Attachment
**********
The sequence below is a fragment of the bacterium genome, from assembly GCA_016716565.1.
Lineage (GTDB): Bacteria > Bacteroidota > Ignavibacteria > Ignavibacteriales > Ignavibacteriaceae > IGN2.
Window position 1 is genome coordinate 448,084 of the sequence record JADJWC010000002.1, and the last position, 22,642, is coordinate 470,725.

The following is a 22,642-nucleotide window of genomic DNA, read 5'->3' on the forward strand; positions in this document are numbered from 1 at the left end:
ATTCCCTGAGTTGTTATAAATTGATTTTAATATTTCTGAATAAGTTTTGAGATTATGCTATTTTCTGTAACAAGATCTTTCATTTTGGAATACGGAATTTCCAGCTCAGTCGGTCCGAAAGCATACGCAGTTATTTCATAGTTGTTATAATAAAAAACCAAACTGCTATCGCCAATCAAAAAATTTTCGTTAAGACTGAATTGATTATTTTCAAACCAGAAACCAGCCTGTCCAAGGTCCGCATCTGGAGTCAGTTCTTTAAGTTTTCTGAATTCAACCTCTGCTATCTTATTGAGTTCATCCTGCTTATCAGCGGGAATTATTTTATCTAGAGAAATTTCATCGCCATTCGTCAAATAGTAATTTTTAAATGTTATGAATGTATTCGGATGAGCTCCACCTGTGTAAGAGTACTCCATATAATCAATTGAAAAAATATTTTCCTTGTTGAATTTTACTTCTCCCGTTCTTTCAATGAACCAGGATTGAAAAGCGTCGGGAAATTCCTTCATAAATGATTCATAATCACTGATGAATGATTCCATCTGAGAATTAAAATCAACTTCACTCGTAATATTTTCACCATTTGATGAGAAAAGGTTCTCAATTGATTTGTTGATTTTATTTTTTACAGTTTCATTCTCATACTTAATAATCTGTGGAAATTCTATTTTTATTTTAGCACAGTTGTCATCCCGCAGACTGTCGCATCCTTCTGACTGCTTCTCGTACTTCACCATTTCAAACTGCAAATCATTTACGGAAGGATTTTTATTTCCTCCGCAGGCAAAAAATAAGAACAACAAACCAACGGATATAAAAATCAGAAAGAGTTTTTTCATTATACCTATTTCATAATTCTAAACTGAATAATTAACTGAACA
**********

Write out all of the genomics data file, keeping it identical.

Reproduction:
The sequence below is a fragment of the bacterium genome, from assembly GCA_016716565.1.
Lineage (GTDB): Bacteria > Bacteroidota > Ignavibacteria > Ignavibacteriales > Ignavibacteriaceae > IGN2.
Window position 1 is genome coordinate 448,084 of the sequence record JADJWC010000002.1, and the last position, 22,642, is coordinate 470,725.

The following is a 22,642-nucleotide window of genomic DNA, read 5'->3' on the forward strand; positions in this document are numbered from 1 at the left end:
ATTCCCTGAGTTGTTATAAATTGATTTTAATATTTCTGAATAAGTTTTGAGATTATGCTATTTTCTGTAACAAGATCTTTCATTTTGGAATACGGAATTTCCAGCTCAGTCGGTCCGAAAGCATACGCAGTTATTTCATAGTTGTTATAATAAAAAACCAAACTGCTATCGCCAATCAAAAAATTTTCGTTAAGACTGAATTGATTATTTTCAAACCAGAAACCAGCCTGTCCAAGGTCCGCATCTGGAGTCAGTTCTTTAAGTTTTCTGAATTCAACCTCTGCTATCTTATTGAGTTCATCCTGCTTATCAGCGGGAATTATTTTATCTAGAGAAATTTCATCGCCATTCGTCAAATAGTAATTTTTAAATGTTATGAATGTATTCGGATGAGCTCCACCTGTGTAAGAGTACTCCATATAATCAATTGAAAAAATATTTTCCTTGTTGAATTTTACTTCTCCCGTTCTTTCAATGAACCAGGATTGAAAAGCGTCGGGAAATTCCTTCATAAATGATTCATAATCACTGATGAATGATTCCATCTGAGAATTAAAATCAACTTCACTCGTAATATTTTCACCATTTGATGAGAAAAGGTTCTCAATTGATTTGTTGATTTTATTTTTTACAGTTTCATTCTCATACTTAATAATCTGTGGAAATTCTATTTTTATTTTAGCACAGTTGTCATCCCGCAGACTGTCGCATCCTTCTGACTGCTTCTCGTACTTCACCATTTCAAACTGCAAATCATTTACGGAAGGATTTTTATTTCCTCCGCAGGCAAAAAATAAGAACAACAAACCAACGGATATAAAAATCAGAAAGAGTTTTTTCATTATACCTATTTCATAATTCTAAACTGAATAATTAACTGAACA